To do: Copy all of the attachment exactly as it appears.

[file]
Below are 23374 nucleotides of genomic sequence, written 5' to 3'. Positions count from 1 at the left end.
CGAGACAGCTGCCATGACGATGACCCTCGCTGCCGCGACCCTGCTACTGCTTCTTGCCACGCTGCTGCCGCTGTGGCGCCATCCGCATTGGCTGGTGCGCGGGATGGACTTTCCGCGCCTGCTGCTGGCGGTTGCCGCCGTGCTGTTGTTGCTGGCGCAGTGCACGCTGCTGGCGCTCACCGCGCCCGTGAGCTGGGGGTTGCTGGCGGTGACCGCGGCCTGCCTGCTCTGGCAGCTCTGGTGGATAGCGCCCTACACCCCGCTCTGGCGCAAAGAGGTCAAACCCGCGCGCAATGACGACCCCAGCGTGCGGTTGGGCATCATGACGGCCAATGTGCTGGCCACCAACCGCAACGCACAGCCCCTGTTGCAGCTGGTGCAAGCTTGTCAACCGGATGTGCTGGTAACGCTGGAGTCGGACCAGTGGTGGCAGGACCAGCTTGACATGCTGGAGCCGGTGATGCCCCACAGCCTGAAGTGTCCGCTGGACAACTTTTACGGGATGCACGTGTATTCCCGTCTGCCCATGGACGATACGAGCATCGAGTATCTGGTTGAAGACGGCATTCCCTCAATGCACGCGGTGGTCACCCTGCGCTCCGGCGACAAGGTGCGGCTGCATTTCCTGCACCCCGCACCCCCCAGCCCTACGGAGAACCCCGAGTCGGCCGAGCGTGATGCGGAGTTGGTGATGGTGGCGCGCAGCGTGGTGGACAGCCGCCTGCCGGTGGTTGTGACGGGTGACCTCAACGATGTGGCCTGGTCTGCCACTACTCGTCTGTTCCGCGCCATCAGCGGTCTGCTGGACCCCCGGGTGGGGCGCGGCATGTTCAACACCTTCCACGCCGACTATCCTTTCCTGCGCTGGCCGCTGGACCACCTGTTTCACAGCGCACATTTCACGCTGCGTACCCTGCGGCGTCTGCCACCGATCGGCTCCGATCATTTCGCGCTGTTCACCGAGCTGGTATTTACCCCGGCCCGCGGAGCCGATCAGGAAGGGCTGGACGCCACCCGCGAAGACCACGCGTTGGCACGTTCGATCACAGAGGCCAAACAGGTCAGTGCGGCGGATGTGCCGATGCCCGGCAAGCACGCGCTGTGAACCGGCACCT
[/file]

Below are 23374 nucleotides of genomic sequence, written 5' to 3'. Positions count from 1 at the left end.
CGAGACAGCTGCCATGACGATGACCCTCGCTGCCGCGACCCTGCTACTGCTTCTTGCCACGCTGCTGCCGCTGTGGCGCCATCCGCATTGGCTGGTGCGCGGGATGGACTTTCCGCGCCTGCTGCTGGCGGTTGCCGCCGTGCTGTTGTTGCTGGCGCAGTGCACGCTGCTGGCGCTCACCGCGCCCGTGAGCTGGGGGTTGCTGGCGGTGACCGCGGCCTGCCTGCTCTGGCAGCTCTGGTGGATAGCGCCCTACACCCCGCTCTGGCGCAAAGAGGTCAAACCCGCGCGCAATGACGACCCCAGCGTGCGGTTGGGCATCATGACGGCCAATGTGCTGGCCACCAACCGCAACGCACAGCCCCTGTTGCAGCTGGTGCAAGCTTGTCAACCGGATGTGCTGGTAACGCTGGAGTCGGACCAGTGGTGGCAGGACCAGCTTGACATGCTGGAGCCGGTGATGCCCCACAGCCTGAAGTGTCCGCTGGACAACTTTTACGGGATGCACGTGTATTCCCGTCTGCCCATGGACGATACGAGCATCGAGTATCTGGTTGAAGACGGCATTCCCTCAATGCACGCGGTGGTCACCCTGCGCTCCGGCGACAAGGTGCGGCTGCATTTCCTGCACCCCGCACCCCCCAGCCCTACGGAGAACCCCGAGTCGGCCGAGCGTGATGCGGAGTTGGTGATGGTGGCGCGCAGCGTGGTGGACAGCCGCCTGCCGGTGGTTGTGACGGGTGACCTCAACGATGTGGCCTGGTCTGCCACTACTCGTCTGTTCCGCGCCATCAGCGGTCTGCTGGACCCCCGGGTGGGGCGCGGCATGTTCAACACCTTCCACGCCGACTATCCTTTCCTGCGCTGGCCGCTGGACCACCTGTTTCACAGCGCACATTTCACGCTGCGTACCCTGCGGCGTCTGCCACCGATCGGCTCCGATCATTTCGCGCTGTTCACCGAGCTGGTATTTACCCCGGCCCGCGGAGCCGATCAGGAAGGGCTGGACGCCACCCGCGAAGACCACGCGTTGGCACGTTCGATCACAGAGGCCAAACAGGTCAGTGCGGCGGATGTGCCGATGCCCGGCAAGCACGCGCTGTGAACCGGCACCT